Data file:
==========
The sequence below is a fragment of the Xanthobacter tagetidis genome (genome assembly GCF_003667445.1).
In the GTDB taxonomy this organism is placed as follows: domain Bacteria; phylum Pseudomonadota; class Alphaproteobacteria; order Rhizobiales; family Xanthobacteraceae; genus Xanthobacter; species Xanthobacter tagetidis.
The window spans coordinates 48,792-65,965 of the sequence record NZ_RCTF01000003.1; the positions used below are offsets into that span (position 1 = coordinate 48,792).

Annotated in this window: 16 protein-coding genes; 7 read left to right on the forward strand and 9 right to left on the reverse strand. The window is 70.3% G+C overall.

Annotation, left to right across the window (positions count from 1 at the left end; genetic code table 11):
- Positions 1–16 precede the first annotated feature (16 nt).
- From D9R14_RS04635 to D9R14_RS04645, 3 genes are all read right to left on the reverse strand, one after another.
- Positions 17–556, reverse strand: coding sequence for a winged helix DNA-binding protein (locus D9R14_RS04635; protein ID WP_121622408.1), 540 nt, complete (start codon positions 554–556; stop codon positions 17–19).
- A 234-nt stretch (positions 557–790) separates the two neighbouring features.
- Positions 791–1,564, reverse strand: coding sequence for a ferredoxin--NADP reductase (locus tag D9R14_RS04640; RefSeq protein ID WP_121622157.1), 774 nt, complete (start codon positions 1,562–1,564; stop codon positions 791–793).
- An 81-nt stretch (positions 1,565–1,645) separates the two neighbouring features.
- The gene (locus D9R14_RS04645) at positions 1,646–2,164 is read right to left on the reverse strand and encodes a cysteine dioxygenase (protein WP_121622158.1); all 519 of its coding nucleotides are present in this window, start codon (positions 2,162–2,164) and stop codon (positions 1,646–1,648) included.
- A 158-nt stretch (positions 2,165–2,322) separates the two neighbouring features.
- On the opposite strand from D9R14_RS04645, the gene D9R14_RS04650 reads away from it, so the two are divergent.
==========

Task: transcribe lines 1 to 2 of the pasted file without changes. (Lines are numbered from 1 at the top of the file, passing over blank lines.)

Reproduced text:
The sequence below is a fragment of the Xanthobacter tagetidis genome (genome assembly GCF_003667445.1).
In the GTDB taxonomy this organism is placed as follows: domain Bacteria; phylum Pseudomonadota; class Alphaproteobacteria; order Rhizobiales; family Xanthobacteraceae; genus Xanthobacter; species Xanthobacter tagetidis.